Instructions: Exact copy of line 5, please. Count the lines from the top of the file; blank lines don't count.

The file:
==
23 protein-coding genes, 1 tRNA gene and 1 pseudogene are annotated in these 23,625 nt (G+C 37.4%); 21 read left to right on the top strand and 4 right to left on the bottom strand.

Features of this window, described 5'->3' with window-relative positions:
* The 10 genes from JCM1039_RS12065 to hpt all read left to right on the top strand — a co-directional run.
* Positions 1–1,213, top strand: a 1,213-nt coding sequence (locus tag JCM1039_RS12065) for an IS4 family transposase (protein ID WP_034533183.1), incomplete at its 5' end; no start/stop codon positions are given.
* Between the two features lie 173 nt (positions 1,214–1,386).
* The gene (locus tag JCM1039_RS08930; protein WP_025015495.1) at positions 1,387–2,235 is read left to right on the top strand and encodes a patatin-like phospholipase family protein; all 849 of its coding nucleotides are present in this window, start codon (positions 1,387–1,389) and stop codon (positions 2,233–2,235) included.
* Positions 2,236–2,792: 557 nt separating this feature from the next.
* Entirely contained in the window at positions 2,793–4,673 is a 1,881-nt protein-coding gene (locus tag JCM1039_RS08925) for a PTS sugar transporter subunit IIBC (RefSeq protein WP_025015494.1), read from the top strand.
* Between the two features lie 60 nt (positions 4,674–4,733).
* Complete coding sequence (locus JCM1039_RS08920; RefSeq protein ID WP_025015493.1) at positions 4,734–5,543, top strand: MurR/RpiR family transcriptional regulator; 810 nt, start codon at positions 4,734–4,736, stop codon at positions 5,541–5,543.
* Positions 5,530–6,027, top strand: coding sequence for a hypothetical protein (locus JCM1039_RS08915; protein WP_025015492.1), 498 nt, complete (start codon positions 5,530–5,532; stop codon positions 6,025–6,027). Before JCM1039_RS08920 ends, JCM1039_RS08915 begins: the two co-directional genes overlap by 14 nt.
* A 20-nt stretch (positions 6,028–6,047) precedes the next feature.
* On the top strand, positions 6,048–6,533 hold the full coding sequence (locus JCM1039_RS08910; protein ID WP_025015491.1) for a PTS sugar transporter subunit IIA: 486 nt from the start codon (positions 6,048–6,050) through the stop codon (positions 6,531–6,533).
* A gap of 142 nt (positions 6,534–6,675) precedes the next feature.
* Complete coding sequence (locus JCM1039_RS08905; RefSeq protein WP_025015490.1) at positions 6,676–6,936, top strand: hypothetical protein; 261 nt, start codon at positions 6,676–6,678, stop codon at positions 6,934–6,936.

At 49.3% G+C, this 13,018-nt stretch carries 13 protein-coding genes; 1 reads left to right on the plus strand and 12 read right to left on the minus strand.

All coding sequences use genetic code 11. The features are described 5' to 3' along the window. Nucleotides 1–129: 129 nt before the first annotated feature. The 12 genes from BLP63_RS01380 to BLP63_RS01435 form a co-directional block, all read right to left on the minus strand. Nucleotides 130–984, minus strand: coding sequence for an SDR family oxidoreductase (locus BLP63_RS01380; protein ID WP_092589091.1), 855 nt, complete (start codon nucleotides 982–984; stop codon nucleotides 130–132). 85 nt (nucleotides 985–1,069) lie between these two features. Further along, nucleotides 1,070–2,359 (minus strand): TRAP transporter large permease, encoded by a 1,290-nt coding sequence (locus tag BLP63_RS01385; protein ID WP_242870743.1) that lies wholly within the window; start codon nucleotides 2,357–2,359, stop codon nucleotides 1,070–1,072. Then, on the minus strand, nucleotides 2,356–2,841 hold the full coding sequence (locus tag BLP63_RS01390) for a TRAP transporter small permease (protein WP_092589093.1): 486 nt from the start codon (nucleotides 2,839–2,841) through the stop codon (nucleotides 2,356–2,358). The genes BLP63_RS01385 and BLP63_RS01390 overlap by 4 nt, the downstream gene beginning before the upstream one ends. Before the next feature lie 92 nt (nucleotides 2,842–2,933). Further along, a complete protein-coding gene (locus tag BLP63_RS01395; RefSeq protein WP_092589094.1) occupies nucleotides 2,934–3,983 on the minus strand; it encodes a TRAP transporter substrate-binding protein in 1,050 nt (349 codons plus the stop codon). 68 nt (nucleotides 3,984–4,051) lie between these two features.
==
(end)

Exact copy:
* Between the two features lie 173 nt (positions 1,214–1,386).